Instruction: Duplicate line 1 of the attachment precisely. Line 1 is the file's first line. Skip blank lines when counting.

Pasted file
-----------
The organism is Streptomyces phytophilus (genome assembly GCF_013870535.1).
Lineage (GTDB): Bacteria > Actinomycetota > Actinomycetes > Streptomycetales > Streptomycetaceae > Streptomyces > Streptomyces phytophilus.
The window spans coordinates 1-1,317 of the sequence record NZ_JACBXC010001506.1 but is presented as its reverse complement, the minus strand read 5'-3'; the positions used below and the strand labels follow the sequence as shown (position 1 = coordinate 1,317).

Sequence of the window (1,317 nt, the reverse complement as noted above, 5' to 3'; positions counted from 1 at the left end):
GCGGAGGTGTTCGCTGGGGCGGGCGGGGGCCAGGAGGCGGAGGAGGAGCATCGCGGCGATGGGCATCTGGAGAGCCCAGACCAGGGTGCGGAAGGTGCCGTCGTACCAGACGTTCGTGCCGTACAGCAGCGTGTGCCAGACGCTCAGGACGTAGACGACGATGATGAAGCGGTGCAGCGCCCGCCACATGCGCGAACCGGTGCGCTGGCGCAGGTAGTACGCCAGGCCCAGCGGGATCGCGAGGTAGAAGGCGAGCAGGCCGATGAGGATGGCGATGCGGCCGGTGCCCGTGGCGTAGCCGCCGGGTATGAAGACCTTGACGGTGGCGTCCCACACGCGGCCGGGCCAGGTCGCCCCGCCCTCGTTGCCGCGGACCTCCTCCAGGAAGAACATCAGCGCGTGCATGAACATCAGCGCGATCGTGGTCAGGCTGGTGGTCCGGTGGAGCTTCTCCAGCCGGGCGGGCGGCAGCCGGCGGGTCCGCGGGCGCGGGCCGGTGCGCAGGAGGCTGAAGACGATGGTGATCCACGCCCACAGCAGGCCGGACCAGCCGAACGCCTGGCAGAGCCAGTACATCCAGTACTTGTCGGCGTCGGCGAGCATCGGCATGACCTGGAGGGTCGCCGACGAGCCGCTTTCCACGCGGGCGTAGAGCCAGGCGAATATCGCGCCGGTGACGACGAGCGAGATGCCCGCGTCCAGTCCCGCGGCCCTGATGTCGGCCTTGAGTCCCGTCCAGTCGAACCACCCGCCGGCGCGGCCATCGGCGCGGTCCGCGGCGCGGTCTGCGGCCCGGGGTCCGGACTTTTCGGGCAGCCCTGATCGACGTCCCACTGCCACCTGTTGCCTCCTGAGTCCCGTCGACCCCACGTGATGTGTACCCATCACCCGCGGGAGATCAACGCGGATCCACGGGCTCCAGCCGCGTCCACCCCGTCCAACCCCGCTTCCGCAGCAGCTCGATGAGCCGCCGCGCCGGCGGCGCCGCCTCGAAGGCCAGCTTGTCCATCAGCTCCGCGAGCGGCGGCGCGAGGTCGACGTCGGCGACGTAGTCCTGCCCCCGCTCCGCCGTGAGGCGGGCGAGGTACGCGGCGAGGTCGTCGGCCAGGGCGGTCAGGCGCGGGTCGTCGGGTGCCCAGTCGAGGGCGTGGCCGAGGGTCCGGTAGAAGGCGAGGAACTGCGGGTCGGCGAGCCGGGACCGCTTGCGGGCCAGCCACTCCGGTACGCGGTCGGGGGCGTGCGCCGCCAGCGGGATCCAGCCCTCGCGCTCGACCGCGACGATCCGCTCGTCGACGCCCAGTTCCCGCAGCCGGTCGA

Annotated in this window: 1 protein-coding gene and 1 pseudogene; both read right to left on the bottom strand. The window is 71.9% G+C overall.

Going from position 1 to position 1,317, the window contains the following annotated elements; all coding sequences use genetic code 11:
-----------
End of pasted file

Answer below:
The organism is Streptomyces phytophilus (genome assembly GCF_013870535.1).